When active-duty military officer and mom, Simone Jenkins, launched the Brookland Middle School’s Parent-Teacher-Scholar Organization (PTSO), she had a mission to ensure all parents voices and concerns were heard to collectively enforce change for the school community. The issues ranged from online bullying to equity in the classroom.
“We wanted to move away from your traditional PTA meetings,” said Jenkins, who is also the mother of a Brookland Middle Schooler.
The PTSO’s role as a conduit between students, parents and the school became even more pertinent when D.C. students were unexpectedly sent home for virtual learning. The COVID-19 pandemic exposed and underscored the effects of decades of failures to invest in neighborhood schools: many families did not have access to computers or the internet, which became essential for accessing their education.
Thanks to support from the Washington Lawyers’ Committee for Civil Rights and Urban Affairs’ Parent Empowerment Program (PEP), parents were able to combat the digital divide and bring effective change to their community. For over 50 years, the D.C.-based legal organization has fought for racial equity through litigation and advocacy. Education is a tenet of the Committee, along with criminal legal system reform, housing, employment, disability and immigration justice.
Parents have long been the center of the struggle for race equity in D.C. A group of Black parents convened in 1941 near Ketchem Elementary School, which is now a current member of PEP, to begin advocating to integrate D.C.’s public schools. That organization led to the landmark case of Bolling v. Sharpe which was decided with Brown v. Board of Education and declared segregated schools inherently unequal.
“The work of those parents remains unfinished today as students of color still do not have an equal opportunity for a high-quality education,” said Kaitlin Banner, deputy legal director at the Washington Lawyers’ Committee for Civil Rights and Urban Affairs. “In the rapidly gentrifying neighborhoods of Anacostia and Brookland, parent voices are being ignored in favor of newer residents, resulting in unequal parent power in public education. Ultimately, this widens the racial wealth and opportunity gap.”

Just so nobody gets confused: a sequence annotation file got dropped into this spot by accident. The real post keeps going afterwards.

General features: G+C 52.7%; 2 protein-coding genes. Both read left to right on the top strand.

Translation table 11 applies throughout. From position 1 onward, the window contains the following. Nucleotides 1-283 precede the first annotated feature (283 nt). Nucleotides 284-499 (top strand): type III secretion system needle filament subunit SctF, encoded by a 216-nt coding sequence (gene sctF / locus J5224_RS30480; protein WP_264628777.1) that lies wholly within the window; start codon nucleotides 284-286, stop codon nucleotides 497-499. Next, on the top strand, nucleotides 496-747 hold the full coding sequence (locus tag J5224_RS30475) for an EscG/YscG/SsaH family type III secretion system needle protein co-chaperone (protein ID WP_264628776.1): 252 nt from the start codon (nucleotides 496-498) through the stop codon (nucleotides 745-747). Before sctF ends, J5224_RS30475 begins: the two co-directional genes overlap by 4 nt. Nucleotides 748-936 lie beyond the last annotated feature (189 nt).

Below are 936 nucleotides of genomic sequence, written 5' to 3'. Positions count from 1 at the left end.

PEP is currently established in six D.C. PTSOs to empower these marginalized families. Through PEP, the Washington Lawyers’ Committee for Civil Rights and Urban Affairs is working to advance equity in education by ensuring that parents and community members know they have power to create a brighter future for youth and the broader society.
“One thing we’ve learned over many years of doing civil rights and racial justice work is that the courts are important but are not the only answer to making change,” said Banner. “There needs to be sustained advocacy and organizing efforts.”
The Washington Lawyers’ Committee for Civil Rights and Urban Affairs’ advocacy efforts include testifying before the D.C. Council, working with community groups to combat discrimination and overseeing PEP.
During the D.C. Council’s budget deliberations in May, the Washington Lawyers’ Committee for Civil Rights and Urban Affairs supported digital equity in D.C. and other coalition partners to successfully advocate for the inclusion of $6.9 million in the District of Columbia Public Schools’ (DCPS) budget to address digital inequity. DCPS has since committed to providing computers and internet access to every student without access and is promising $27 million in educator and student technology in the fiscal year 2022 budget.
Recognizing equal access to education plays a central role in creating a more equitable society for all, Capital One partnered with the Washington Lawyers’ Committee for Civil Rights and Urban Affairs to invest strategic grant funds as part of its Capital One Impact Initiative.
Launched in October 2020, the Capital One Impact Initiative seeks to create a world where everyone has an equal opportunity to prosper through advocating for an inclusive society, building thriving communities and creating financial tools that enrich lives.
“Capital One is passionate about the success of our community and that is why we are so proud to partner with the Washington Lawyers’ Committee for Civil Rights and Urban Affairs, an organization that is fostering a more equitable future for D.C. through their intentional efforts addressing systemic racism and inequities in our school system,” said Mark Mathewson, SVP, Technology, Capital One.
Capital One supports PEP as well as the Washington Lawyers’ Committee for Civil Rights and Urban Affairs’ additional education initiatives:
- Public policy advocacy with District officials
- Support to the School Partnership Program, which recruits law firms and businesses to partner with D.C. Public Schools to provide enrichment programs for low-income students
- Advocating for equitable school funding, school-based mental health support, digital equity and other efforts
“Capital One, amidst everything that’s been happening in our society, made a real decision to invest in D.C. and racial equity,” Banner said. “We are incredibly appreciative of their investment.”